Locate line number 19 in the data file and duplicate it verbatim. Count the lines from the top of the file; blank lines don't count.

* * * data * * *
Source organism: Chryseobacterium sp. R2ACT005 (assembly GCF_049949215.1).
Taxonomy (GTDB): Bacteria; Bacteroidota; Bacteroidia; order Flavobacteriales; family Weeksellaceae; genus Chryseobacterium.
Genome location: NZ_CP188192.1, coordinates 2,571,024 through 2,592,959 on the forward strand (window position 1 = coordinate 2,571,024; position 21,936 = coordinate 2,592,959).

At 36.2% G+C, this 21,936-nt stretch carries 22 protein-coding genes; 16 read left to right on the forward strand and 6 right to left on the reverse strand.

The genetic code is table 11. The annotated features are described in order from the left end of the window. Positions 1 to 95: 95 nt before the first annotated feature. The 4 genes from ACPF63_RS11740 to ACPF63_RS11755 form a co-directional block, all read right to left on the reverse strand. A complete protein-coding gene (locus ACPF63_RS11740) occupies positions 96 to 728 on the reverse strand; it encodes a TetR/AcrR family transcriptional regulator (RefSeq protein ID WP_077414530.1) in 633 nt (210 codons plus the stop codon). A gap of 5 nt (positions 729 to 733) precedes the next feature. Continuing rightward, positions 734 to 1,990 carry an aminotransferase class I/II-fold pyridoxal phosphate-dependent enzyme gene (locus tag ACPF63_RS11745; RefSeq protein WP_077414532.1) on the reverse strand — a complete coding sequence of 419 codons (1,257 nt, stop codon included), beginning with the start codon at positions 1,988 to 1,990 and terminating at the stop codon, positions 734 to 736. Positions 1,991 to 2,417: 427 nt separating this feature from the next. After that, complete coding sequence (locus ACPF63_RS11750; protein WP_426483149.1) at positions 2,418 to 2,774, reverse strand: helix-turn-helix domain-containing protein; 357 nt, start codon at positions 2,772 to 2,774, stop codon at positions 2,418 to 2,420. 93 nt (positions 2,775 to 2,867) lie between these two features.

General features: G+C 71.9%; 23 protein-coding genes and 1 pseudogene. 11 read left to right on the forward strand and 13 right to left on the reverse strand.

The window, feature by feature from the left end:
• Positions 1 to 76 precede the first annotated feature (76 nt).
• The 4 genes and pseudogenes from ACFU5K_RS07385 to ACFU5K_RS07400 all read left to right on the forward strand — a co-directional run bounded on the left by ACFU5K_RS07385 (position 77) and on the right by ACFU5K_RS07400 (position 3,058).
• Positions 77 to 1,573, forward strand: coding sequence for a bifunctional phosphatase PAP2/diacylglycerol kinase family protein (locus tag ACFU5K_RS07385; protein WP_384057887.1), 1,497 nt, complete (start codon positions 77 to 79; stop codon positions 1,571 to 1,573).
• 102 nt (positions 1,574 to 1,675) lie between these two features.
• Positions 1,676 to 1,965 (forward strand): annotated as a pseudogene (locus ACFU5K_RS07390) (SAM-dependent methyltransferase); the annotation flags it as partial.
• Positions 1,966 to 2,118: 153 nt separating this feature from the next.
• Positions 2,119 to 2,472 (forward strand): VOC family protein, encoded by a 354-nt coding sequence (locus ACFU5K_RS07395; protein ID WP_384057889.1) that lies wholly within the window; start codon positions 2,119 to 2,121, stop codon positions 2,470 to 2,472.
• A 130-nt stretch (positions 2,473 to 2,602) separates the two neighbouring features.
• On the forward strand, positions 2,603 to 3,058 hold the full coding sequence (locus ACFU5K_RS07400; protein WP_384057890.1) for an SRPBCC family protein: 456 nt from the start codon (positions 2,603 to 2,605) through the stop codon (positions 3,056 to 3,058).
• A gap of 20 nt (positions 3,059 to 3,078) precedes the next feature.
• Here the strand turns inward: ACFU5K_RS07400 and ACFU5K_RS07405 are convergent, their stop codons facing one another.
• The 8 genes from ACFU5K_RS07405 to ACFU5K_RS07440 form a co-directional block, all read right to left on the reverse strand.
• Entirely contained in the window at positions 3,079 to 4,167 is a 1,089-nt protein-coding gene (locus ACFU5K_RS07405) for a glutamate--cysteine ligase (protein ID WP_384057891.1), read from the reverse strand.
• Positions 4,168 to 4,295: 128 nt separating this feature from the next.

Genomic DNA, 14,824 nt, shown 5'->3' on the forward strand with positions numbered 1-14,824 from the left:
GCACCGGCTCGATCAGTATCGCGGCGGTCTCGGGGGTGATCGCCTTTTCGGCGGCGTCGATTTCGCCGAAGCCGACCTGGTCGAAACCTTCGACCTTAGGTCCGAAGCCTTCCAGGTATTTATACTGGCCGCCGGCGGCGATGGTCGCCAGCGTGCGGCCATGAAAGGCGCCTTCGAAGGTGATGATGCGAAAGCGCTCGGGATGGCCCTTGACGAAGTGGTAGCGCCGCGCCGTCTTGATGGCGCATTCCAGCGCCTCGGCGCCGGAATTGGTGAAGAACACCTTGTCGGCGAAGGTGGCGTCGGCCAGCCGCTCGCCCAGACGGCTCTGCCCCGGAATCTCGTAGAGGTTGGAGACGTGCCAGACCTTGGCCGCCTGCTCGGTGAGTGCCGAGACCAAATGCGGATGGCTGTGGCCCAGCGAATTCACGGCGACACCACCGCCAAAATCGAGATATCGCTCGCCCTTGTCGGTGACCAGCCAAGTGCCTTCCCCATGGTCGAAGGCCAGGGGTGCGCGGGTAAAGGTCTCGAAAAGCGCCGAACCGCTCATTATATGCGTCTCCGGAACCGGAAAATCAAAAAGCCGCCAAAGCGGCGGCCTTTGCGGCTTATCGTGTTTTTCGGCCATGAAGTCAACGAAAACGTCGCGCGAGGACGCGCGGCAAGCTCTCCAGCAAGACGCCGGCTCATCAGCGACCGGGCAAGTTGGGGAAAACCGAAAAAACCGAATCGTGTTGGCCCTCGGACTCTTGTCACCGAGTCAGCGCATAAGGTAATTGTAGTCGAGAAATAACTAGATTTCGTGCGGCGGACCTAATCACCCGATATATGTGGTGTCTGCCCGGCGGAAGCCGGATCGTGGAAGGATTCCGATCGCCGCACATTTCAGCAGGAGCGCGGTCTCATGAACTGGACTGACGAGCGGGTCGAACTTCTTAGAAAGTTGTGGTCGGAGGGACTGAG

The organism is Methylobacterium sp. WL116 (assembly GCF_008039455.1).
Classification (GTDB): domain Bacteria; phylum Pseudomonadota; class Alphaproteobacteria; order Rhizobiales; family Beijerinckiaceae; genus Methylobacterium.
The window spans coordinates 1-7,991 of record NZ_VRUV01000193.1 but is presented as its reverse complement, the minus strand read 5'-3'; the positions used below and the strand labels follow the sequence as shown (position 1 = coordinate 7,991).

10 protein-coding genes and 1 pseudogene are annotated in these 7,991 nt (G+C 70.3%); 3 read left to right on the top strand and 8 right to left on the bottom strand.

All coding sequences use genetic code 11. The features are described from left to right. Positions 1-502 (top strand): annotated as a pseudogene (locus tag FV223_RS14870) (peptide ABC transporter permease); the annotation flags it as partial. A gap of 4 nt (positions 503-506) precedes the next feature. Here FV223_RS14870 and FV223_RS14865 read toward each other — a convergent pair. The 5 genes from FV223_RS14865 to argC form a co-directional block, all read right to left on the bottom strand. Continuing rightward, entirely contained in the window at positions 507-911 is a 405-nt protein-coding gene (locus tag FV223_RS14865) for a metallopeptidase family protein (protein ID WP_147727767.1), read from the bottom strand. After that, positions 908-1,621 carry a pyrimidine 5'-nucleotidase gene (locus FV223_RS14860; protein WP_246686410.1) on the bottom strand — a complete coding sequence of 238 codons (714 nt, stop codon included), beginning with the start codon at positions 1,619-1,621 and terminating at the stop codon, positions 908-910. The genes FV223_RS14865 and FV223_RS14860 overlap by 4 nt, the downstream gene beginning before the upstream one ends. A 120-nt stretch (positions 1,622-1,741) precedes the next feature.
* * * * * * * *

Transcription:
• The 8 genes from ACFU5K_RS07405 to ACFU5K_RS07440 form a co-directional block, all read right to left on the reverse strand.